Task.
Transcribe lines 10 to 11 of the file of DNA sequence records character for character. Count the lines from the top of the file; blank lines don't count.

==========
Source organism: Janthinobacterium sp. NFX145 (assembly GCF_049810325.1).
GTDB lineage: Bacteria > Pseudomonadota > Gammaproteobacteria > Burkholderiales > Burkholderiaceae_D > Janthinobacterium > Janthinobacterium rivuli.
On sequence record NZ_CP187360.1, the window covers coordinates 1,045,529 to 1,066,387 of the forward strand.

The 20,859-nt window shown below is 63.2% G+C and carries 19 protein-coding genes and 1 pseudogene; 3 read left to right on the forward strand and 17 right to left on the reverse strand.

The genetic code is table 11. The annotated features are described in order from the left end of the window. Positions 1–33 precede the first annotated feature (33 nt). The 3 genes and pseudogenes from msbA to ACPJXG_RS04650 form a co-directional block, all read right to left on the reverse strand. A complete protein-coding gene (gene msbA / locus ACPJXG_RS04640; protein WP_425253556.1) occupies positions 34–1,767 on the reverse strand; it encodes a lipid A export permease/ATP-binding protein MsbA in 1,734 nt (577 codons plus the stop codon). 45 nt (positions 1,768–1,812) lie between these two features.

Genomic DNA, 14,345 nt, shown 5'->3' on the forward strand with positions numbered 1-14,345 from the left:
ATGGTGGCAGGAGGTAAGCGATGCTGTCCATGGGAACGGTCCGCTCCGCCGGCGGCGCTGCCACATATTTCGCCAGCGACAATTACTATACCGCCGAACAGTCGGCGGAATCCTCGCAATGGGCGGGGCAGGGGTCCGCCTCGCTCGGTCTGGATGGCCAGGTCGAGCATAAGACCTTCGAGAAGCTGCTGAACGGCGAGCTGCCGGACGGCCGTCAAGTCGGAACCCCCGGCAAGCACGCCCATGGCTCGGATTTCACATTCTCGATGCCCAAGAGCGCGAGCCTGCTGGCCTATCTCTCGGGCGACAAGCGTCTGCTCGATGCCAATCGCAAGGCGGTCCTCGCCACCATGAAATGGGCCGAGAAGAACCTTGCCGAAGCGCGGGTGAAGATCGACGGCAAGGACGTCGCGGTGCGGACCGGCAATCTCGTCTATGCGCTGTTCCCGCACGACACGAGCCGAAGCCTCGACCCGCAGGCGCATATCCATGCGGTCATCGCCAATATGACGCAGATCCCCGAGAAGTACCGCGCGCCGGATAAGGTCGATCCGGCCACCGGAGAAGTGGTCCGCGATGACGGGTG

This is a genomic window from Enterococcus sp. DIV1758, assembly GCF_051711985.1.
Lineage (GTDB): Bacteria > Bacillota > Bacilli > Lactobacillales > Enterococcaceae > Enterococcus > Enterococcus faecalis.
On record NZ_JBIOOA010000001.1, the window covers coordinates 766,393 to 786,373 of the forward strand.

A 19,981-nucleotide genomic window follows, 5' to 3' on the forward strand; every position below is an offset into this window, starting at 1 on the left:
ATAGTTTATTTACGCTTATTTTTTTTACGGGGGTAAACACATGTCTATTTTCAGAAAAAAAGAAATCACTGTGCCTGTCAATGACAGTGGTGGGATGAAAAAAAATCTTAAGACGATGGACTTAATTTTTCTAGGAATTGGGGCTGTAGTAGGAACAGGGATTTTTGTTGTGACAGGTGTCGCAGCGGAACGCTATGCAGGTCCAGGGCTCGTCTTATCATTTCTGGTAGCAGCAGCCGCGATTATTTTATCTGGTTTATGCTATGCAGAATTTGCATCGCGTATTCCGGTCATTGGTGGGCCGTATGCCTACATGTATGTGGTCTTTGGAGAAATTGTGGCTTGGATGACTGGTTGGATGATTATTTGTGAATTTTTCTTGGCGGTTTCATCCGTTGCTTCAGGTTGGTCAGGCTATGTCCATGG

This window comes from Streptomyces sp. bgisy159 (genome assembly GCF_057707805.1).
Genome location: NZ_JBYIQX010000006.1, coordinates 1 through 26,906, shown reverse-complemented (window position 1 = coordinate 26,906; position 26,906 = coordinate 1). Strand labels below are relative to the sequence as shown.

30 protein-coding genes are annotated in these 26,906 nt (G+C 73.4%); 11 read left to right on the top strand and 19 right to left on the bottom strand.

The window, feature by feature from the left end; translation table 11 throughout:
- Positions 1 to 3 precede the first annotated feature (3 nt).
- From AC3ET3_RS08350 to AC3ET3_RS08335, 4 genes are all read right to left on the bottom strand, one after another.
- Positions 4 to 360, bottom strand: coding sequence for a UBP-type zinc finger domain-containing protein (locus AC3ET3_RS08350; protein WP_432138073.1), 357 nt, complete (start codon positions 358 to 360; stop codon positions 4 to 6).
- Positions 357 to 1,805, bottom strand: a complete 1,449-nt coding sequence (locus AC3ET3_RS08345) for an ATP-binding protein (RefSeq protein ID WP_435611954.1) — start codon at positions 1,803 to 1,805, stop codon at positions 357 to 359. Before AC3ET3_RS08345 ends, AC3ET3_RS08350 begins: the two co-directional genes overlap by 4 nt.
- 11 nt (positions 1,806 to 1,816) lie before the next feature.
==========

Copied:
On record NZ_JBIOOA010000001.1, the window covers coordinates 766,393 to 786,373 of the forward strand.

A 19,981-nucleotide genomic window follows, 5' to 3' on the forward strand; every position below is an offset into this window, starting at 1 on the left: